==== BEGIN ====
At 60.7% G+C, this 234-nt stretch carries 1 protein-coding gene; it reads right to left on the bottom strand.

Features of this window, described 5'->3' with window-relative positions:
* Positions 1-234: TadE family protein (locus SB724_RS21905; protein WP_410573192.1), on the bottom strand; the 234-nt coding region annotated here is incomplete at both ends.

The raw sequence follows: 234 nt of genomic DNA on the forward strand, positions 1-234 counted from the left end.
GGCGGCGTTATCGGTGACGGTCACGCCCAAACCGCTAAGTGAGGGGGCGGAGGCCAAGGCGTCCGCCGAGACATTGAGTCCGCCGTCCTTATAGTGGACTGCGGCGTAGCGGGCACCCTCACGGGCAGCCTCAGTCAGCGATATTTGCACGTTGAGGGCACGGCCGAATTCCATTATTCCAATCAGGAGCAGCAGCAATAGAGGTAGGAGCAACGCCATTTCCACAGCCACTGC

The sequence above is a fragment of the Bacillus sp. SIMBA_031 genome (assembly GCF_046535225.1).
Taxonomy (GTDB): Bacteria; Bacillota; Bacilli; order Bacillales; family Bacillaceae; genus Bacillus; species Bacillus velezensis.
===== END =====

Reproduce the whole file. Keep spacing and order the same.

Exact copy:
At 60.7% G+C, this 234-nt stretch carries 1 protein-coding gene; it reads right to left on the bottom strand.

Features of this window, described 5'->3' with window-relative positions:
* Positions 1-234: TadE family protein (locus SB724_RS21905; protein WP_410573192.1), on the bottom strand; the 234-nt coding region annotated here is incomplete at both ends.

The raw sequence follows: 234 nt of genomic DNA on the forward strand, positions 1-234 counted from the left end.
GGCGGCGTTATCGGTGACGGTCACGCCCAAACCGCTAAGTGAGGGGGCGGAGGCCAAGGCGTCCGCCGAGACATTGAGTCCGCCGTCCTTATAGTGGACTGCGGCGTAGCGGGCACCCTCACGGGCAGCCTCAGTCAGCGATATTTGCACGTTGAGGGCACGGCCGAATTCCATTATTCCAATCAGGAGCAGCAGCAATAGAGGTAGGAGCAACGCCATTTCCACAGCCACTGC

The sequence above is a fragment of the Bacillus sp. SIMBA_031 genome (assembly GCF_046535225.1).
Taxonomy (GTDB): Bacteria; Bacillota; Bacilli; order Bacillales; family Bacillaceae; genus Bacillus; species Bacillus velezensis.